DETROIT — Abraham Nemeth, the blind designer of the internationally recognized Nemeth Braille Math Code that simplified symbols for easier use in advanced math and science, has died at his home in suburban Detroit, relatives said Thursday. He was 94.

Nemeth, who was originally discouraged from pursuing his passion for math because of his blindness, died of congestive heart failure Wednesday at his home in Southfield, said his niece Dianne Bekritsky. She said her “uncle Abe” had passions ranging from science to music — he even worked his way through college by playing the piano in bars — and was long devoted to the blind community.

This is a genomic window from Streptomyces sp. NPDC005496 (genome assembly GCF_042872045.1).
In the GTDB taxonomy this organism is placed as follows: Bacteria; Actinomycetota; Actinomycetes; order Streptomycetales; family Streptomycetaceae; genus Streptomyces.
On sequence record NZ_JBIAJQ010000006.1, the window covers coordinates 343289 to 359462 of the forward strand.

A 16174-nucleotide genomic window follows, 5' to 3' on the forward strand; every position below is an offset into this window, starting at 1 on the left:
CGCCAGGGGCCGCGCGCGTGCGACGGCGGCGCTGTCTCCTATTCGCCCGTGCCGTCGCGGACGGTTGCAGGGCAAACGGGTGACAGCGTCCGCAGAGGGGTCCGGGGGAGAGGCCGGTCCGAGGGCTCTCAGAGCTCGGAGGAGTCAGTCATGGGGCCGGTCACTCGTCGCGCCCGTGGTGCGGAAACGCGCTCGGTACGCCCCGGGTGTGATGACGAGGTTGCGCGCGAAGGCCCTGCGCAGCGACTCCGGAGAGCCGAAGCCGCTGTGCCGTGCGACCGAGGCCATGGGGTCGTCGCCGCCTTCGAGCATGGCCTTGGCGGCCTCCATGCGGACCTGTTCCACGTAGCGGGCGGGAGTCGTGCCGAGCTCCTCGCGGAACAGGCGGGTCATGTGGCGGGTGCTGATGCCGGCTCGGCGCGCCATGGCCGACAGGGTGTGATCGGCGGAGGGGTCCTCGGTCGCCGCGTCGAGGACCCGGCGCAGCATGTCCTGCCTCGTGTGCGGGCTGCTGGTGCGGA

Nemeth started working on the code in the 1940s, seeking a simpler system to what was being used at the time. The New York native, who also spent 30 years as a mathematics professor at the University of Detroit Mercy, continued to develop the math code until the end of his life and has been lauded for his work by the blind community.

In 2006, Nemeth received the Louis Braille Award from the International Braille Research Center for his lifetime of work.